Through her first three seasons wearing Bulldog Blue, Mackenzie Koepke played in 102 of a possible 103 games. Then came the 2021-22 campaign that saw Koepke forced into a role as a spectator and cheerleader. An injury suffered on the first day of the new school year wound up costing the Lincoln Lutheran High School alum her senior year on the hardwood. To be honest, Koepke thought her collegiate career was over.
But the competitor in Koepke wasn’t going down like that. Almost a year since the initial injury, Koepke is gearing up for a fifth year within the Concordia Women’s Basketball program.
“I thought I was just going to be done,” Koepke said. “I changed my mind. I wanted some closure on my basketball career. That’s not how I wanted my senior year to go. Just sitting at practice and watching them play together, I was like, I don’t want this to be my last memory. I want to make it a year of actually playing.”
A partial tear of the ACL last August became a complete tear roughly 10 weeks later after Koepke attempted to rehab with the hopes of coming back at some point during the 2021-22 season. Those hopes were dashed as Koepke planted awkwardly on her knee and crumpled to the floor. A young Bulldog squad had suddenly lost the services of the 6-foot-1 wing who has been named an all-conference player three times in her career. Koepke immediately thought about how she would be unable to share the floor with fellow classmates Rylee Pauli and Chloe Schumacher.
Last year’s loss is this year’s gain when it comes to Koepke, who began shooting on one foot in the months after recovering from surgery. In terms of the current roster, she’s the last link back to the 2018-19 national championship team. In her career, Koepke has totaled 757 points while raining in 181 3-point field goals. Not only did she see extensive minutes on the national title squad, Koepke also helped lead Concordia to a No. 1 ranking at the time the 2019-20 season was called off by COVID-19 and then aided in a national quarterfinal run in 2021.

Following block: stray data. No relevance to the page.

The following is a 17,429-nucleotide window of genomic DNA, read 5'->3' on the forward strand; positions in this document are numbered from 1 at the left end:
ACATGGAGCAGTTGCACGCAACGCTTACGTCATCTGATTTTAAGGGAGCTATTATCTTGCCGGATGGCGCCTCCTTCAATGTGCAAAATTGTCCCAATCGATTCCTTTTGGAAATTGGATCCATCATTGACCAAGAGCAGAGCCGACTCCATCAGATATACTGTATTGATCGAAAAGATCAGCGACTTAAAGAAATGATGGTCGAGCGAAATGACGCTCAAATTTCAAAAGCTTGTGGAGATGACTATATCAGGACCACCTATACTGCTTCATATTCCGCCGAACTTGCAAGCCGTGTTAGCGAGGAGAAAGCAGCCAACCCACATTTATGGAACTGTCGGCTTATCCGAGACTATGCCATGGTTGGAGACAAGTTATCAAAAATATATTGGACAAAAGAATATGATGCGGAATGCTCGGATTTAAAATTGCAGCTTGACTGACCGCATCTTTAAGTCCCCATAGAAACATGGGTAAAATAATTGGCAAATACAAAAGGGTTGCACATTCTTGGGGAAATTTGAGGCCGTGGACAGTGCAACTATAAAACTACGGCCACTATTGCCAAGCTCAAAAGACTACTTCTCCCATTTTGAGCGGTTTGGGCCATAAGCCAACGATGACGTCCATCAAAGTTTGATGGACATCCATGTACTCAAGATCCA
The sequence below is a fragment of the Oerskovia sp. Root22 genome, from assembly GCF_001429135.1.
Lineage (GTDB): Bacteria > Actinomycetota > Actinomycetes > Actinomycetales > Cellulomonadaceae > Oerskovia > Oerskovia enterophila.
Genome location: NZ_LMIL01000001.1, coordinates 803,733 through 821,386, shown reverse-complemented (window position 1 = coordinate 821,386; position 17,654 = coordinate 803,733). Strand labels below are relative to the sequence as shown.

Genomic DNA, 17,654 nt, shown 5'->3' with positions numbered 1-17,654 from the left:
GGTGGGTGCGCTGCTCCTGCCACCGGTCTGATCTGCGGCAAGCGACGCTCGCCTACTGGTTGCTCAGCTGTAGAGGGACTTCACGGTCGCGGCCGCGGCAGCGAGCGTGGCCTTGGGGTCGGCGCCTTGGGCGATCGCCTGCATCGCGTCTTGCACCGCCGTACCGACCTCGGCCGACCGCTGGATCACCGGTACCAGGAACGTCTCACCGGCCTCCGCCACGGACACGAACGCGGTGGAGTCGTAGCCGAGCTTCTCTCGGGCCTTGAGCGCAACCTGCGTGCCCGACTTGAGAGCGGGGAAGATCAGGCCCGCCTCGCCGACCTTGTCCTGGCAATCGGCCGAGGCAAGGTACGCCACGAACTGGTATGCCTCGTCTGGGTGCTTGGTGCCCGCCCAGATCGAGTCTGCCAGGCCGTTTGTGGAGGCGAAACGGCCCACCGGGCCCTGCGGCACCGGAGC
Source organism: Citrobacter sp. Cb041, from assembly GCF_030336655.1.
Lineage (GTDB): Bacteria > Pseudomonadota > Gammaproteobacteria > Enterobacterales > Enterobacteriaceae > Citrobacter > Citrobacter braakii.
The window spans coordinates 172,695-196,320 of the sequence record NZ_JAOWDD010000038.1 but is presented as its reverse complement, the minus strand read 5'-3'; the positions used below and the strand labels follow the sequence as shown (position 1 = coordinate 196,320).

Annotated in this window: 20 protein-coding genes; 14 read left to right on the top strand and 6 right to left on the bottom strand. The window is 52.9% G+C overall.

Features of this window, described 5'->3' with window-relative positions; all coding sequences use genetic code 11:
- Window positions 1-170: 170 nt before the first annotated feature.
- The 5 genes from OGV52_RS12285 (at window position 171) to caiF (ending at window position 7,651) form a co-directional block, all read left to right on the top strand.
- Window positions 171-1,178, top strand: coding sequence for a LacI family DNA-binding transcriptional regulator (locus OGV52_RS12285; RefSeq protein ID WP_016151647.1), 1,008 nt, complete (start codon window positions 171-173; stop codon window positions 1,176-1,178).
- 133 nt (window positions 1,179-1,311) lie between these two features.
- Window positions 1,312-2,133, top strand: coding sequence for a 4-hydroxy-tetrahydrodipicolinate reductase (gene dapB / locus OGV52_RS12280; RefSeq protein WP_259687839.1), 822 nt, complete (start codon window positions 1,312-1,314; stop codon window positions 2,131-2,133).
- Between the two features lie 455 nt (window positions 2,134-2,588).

The special nature of a program built on faith, close relationships and winning had something to do with Koepke’s desire to return. “I knew if I was going to play another year, I didn’t want to go anywhere else,” Koepke said. “I wanted to stay here. I’ve been able to accomplish a lot at Concordia with my teammates. My freshman year we won a national championship and I want to do that again with this team because they’re super special. I want to be able to be part of that experience again. I want the younger girls to experience that too because it’s pretty unforgettable.”
Koepke will use the preseason to regain her strength and confidence. While going through the process of rehabbing her knee, Koepke reached out to former teammate and All-American Taylor Cockerill, who missed the 2019-20 season because of a knee injury of her own. Koepke says her contact with Cockerill helped her realize she could make a full recovery and get back to being the player she had been.